The Covid pandemic led to a spike in young people accessing mental health services which in turn led to a rise in waiting lists, the minister for mental health has said.
Mary Butler said there was a worrying link between eating disorders in young people and social media.
The minister was speaking in Dublin at the launch of the four-year organisational strategy of youth service Jigsaw. She said, of particular concern was the level of admissions for eating disorders.
“We have seen a spike in the number of young people who are seeking supports, especially in relation to eating disorders. Last year, for example, 487 young people had to be admitted to an inpatient unit in relation to eating disorders.
That has a huge correlation with the challenges young people find in relation to online social media and the challenges they face with having the perfect body or the challenges they face when somebody posts a comment about them.”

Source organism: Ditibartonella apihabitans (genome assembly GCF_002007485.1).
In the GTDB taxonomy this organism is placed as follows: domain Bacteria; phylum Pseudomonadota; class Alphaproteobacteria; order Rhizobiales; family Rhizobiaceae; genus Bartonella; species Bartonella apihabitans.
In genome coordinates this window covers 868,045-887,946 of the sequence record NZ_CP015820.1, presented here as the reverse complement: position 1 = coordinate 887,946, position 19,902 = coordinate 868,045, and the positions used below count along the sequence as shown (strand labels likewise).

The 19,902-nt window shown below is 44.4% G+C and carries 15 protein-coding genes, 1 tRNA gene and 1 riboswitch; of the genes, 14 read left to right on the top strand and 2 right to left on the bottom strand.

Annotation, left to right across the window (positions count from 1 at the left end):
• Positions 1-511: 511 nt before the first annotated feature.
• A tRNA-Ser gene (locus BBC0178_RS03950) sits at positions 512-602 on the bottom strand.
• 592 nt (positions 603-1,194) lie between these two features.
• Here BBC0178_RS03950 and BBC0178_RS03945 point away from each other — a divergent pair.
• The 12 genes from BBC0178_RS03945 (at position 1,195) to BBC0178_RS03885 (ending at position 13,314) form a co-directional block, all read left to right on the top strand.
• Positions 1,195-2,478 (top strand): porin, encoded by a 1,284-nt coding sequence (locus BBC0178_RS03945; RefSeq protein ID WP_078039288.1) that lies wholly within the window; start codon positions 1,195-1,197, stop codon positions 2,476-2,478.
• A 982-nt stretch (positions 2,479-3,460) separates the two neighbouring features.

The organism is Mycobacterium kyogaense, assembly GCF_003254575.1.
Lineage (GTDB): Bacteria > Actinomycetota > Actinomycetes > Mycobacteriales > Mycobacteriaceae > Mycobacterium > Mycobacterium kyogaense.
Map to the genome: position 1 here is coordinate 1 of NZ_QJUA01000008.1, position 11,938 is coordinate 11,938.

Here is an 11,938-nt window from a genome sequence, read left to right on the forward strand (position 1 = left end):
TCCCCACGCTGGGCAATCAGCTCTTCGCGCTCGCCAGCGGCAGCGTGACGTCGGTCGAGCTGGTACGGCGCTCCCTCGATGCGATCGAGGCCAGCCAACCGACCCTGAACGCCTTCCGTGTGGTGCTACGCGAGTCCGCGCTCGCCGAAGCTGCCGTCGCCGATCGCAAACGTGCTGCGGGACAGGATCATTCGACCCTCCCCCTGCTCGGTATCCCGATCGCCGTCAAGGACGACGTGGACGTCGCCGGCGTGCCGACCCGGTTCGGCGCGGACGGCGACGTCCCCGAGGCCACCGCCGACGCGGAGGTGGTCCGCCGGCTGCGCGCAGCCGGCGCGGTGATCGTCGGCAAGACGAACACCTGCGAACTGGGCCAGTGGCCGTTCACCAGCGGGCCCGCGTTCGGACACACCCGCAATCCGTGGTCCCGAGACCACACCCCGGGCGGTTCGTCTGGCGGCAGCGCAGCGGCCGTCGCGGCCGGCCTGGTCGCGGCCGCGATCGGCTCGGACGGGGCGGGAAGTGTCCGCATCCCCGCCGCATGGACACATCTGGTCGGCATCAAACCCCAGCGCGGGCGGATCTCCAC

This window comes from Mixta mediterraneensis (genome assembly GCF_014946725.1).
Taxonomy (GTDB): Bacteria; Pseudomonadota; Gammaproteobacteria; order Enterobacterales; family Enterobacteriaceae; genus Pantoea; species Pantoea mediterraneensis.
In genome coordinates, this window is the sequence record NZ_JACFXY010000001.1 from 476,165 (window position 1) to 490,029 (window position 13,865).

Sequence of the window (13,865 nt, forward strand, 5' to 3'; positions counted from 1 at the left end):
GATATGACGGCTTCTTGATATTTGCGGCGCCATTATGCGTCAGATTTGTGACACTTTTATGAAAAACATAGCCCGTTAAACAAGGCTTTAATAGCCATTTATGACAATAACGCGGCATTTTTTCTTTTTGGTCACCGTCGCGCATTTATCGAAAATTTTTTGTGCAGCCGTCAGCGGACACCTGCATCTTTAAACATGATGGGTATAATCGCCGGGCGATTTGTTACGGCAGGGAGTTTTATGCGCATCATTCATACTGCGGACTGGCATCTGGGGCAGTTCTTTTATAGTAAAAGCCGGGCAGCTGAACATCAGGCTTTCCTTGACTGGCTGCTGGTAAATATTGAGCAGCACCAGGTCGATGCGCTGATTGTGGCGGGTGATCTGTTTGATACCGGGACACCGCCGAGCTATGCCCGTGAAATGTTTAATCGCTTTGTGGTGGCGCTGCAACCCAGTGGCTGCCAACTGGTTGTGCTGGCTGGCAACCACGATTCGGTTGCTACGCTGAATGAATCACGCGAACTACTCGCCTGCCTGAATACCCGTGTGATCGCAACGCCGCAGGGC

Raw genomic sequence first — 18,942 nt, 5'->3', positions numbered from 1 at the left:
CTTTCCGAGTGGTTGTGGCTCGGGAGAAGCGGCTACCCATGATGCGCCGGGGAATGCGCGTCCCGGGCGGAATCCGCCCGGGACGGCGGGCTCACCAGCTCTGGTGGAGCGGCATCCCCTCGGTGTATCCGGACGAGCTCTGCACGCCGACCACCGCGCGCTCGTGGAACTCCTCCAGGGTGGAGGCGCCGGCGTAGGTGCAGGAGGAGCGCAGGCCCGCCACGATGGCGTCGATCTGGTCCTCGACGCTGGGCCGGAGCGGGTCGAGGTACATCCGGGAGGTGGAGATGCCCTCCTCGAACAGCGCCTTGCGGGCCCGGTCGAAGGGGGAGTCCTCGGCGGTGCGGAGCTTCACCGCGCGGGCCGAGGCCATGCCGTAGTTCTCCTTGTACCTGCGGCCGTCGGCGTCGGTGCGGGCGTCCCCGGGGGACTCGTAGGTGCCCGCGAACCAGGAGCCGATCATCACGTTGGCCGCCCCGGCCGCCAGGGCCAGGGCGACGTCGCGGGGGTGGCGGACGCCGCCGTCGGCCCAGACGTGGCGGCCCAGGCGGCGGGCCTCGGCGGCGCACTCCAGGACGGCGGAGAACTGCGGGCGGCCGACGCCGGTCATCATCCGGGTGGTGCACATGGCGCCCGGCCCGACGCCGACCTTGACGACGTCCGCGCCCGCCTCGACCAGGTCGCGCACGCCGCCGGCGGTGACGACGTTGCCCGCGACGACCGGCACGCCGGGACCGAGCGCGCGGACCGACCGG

‘A bit of a postcode lottery’
Ms Butler said that while there were “really good services” around the country, there was “a bit of a postcode lottery” in terms of access to services. She said staffing was a key issue here, with it taking about 50 weeks to get a psychologist into place in most cases.
She said this could be particularly difficult when a person was already employed in the HSE as the subsequent role had to be filled.
Ms Butler said she was not happy that 78 per cent of children had been seen in the system within 12 months but said she expected this figure to come down.
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